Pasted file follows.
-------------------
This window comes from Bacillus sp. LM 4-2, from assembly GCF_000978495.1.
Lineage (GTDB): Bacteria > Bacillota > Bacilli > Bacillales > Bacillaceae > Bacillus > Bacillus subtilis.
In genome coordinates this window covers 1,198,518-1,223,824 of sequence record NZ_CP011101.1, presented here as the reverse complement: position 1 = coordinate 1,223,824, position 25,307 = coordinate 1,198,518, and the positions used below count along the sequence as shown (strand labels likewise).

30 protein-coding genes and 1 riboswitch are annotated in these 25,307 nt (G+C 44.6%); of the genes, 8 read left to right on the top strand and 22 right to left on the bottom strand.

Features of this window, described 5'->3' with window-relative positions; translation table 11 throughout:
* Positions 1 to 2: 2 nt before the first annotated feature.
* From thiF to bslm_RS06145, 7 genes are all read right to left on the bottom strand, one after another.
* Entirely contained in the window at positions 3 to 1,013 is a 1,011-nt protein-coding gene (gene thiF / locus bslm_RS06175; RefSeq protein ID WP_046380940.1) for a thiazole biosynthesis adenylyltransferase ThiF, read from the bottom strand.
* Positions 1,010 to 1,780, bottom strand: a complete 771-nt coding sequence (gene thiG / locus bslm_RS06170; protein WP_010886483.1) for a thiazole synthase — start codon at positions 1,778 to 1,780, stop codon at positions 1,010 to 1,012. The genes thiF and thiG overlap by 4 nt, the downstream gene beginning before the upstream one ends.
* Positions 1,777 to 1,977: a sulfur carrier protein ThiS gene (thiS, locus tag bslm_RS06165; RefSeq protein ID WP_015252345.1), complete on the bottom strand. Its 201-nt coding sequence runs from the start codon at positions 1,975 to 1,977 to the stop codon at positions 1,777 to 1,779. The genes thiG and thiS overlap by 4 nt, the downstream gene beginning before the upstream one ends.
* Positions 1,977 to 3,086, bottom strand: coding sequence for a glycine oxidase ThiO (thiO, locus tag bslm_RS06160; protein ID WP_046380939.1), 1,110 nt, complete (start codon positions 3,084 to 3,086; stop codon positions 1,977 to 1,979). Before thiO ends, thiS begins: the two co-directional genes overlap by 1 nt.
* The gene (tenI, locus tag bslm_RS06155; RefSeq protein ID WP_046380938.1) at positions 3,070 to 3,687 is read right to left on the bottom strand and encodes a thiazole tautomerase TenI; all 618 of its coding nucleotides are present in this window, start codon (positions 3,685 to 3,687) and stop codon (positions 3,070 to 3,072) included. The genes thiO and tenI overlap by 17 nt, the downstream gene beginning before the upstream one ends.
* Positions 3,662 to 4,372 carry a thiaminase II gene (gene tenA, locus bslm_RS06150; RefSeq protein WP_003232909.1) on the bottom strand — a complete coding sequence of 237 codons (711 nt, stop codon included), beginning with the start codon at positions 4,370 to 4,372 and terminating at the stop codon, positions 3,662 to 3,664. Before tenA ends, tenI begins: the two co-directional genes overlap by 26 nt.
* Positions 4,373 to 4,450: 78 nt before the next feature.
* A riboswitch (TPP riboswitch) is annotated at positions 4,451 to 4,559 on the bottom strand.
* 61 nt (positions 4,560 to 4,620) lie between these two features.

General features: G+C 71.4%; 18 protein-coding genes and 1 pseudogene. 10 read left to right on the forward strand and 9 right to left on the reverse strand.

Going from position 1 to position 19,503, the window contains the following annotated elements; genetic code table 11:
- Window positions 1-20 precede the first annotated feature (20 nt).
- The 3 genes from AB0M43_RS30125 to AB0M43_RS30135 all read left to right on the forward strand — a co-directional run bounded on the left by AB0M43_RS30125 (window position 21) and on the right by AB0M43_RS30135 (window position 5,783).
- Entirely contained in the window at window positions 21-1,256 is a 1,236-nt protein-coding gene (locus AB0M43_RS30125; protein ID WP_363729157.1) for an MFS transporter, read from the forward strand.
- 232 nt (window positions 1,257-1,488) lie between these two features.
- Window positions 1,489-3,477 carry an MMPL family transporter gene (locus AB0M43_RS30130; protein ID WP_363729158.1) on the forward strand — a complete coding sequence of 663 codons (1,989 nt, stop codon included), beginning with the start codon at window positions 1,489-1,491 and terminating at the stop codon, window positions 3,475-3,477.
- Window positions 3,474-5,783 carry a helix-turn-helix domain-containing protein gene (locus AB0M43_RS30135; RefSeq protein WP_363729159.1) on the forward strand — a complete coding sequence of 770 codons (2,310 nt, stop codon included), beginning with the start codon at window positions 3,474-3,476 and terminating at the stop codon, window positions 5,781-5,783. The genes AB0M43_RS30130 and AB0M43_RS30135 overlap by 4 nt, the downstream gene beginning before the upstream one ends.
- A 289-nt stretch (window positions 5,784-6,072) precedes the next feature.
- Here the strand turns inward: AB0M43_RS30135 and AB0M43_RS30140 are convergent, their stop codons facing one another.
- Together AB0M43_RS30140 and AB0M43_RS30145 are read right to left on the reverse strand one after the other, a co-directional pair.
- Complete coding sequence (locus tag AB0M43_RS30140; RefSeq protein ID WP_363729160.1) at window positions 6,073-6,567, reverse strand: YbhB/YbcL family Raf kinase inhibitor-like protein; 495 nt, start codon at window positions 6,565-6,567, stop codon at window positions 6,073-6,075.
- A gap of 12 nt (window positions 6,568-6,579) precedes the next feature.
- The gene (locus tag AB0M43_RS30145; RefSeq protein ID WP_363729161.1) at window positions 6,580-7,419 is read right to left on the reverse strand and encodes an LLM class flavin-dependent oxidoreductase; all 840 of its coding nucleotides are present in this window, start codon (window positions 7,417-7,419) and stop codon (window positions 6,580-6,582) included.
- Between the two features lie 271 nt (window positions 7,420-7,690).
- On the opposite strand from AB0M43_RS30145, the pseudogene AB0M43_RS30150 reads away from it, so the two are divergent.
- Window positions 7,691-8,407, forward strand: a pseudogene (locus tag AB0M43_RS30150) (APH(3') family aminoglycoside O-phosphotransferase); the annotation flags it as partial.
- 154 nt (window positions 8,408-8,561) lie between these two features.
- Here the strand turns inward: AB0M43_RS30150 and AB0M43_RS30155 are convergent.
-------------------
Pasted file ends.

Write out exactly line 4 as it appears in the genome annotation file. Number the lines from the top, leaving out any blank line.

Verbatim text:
30 protein-coding genes and 1 riboswitch are annotated in these 25,307 nt (G+C 44.6%); of the genes, 8 read left to right on the top strand and 22 right to left on the bottom strand.